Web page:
The Strengthened Export Controls Steering Group to the Rescue

Amendments to the Bill were proposed by the Senate Foreign Affairs, Defence and Trade Committee in October 2012 which would appear to be sufficient protection for the ongoing research and educational activities of the tertiary sector. Alternative amendments might be derived from the UK Export Controls Act, which again protect public research and education. The corresponding US International Traffic in Arms Regulations also contain a corresponding exclusion, Section 120.11. The Australian Act contains no such protection (despite the extraordinary gobbledygook produced by the US Ambassador to Australia on the subject; see item 8 on the Committee's submission page). The accompanying Explanatory Memorandum does list some exemptions, relying upon the DSGL. The DSGL exempts technology that is in the public domain, required for patents or is basic scientific research. The Department of Defence reckons that this is sufficient protection for tertiary education and research: "With the exemptions ... Defence anticipates that these controls will apply only to very specialised and high-end research" (Explanatory Memo). There are a few substantial problems with this thinking, however. The administrative burden of deciding what is already public and what is not, covering individual research publications over something like 1/3 of Australia's engineering and IT work, would probably suck up a significant percentage of Australian GDP forever. Actual scientific research, while building upon what is in the public domain lives and grows according to what it adds that is new, and so it will not generally be public domain. However, according to the Defence Explanatory Memo (footnote 16), basic scientific research excludes research "directed towards a specific practical aim or objective." So, presumably university research is in the clear. What perhaps eludes Defence experts is that a very large amount of research at universities does have a practical aim or objective. Indeed, the endless waves of "Excellence of Research in Australia"-like programs that regularly inundate academic life here are always trying to pump out information about the wider impact of research on the community. Academics are constantly being badgered to prove that their research has near-term practical impacts and objectives. I suppose an unintended salutary effect of the Bill could be to discourage academics from focusing too much on the immediate benefits of their work! Be that as it may, probably most university research comes with intended applications, and so is covered by the legislation.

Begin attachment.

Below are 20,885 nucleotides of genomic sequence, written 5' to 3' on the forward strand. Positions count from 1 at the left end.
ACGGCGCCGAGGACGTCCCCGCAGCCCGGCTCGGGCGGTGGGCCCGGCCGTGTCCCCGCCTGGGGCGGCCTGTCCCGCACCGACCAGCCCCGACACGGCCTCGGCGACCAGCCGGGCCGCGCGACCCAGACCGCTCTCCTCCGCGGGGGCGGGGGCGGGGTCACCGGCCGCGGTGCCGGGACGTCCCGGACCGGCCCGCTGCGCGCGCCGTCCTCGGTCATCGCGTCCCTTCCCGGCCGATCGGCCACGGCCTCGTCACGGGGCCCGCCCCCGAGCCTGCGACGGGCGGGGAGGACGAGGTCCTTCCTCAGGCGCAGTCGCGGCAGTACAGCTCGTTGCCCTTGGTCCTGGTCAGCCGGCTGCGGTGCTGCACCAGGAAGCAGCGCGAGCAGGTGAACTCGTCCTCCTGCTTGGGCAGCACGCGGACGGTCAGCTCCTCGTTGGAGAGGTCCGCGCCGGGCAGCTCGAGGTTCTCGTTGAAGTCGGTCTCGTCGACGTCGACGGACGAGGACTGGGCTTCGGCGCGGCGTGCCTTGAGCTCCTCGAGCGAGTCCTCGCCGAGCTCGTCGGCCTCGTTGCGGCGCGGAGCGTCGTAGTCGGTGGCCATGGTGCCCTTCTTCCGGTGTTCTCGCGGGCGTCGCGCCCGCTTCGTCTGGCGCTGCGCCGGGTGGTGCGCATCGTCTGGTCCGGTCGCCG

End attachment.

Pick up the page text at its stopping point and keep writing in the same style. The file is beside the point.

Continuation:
In consequence researchers right now must reckon with the possibility that the communication of their efforts, whether in teaching, supervision or publication, may result in 10 years in prison.

Many parties to the discussions, such as Universities Australia and the National Tertiary Education Union, have noted the disparity in protections offered by the UK and the US compared with that on offer in the DTCA for Australians. The consequence of their raising their concerns has been a suspension of enforcement of the Act for two years and the founding of the Strengthened Export Controls Steering Group, headed by Australia's Chief Scientist Ian Chubb, to investigate and test the consequences of the Act with pilot studies. The Steering Group has roughly equal representation from Defence (and Defence industry) and academia. They are empowered to make recommendations. Some people appear to think this answers all of the concerns raised above about the legislation. But until concrete recommendations are made, and rather more importantly, acted upon by Parliament, the university sector is operating in the dark. We do not know which of our research and pedagogical activities will in the near future be prosecuted as criminal. Given that now simply posting classified information on the internet in the public interest is being trumpeted as "assisting the enemy" (Julian Assange, Edward Snowden), it is not much of a stretch to imagine the publication of research on ordinary, but dual-use, technology soon being called assisting the enemy as well.

Three outcomes seem now to be possible: (1) the law may be revised to accord with the corresponding legislation in the US and the UK; (2) the law may be left as is, but its provisions not enforced with regard to most research of a non-military nature; (3) the law may be left as it is, and its provisions enforced in a wide-ranging way. If the first option is realized, then the research and teaching environment will remain much as it has been, and the Australian nation may get on about its business. If option (3) is realized, a large portion of Australian research will simply stop. The tertiary education sector will be massively disrupted and its international reputation will collapse, outside of fields which would appear to be free of the regulations implied by the Act, such as the Arts. Much of engineering, the physical and medical sciences, and information technology would be finished in Australia. Option (2) implies less immediate impact. However, the continuing possibility and threat that an administration has only to change its mind about enforcement would have a significant chilling effect on many researchers. The choice of research area would have to weigh the opportunity for administrative interference and the ultimate potential for criminal sanctions should a researcher or her or his research rub the DoD or the government of the day in the wrong way. Over the long term, research and education in Australia would be severely crippled.

Bayesian Intelligence finds that the unamended Defence Trade Controls Act 2012:

  • Fails to provide the same safeguards for research and educational activity to be found in the corresponding legislation enacted in the UK and the USA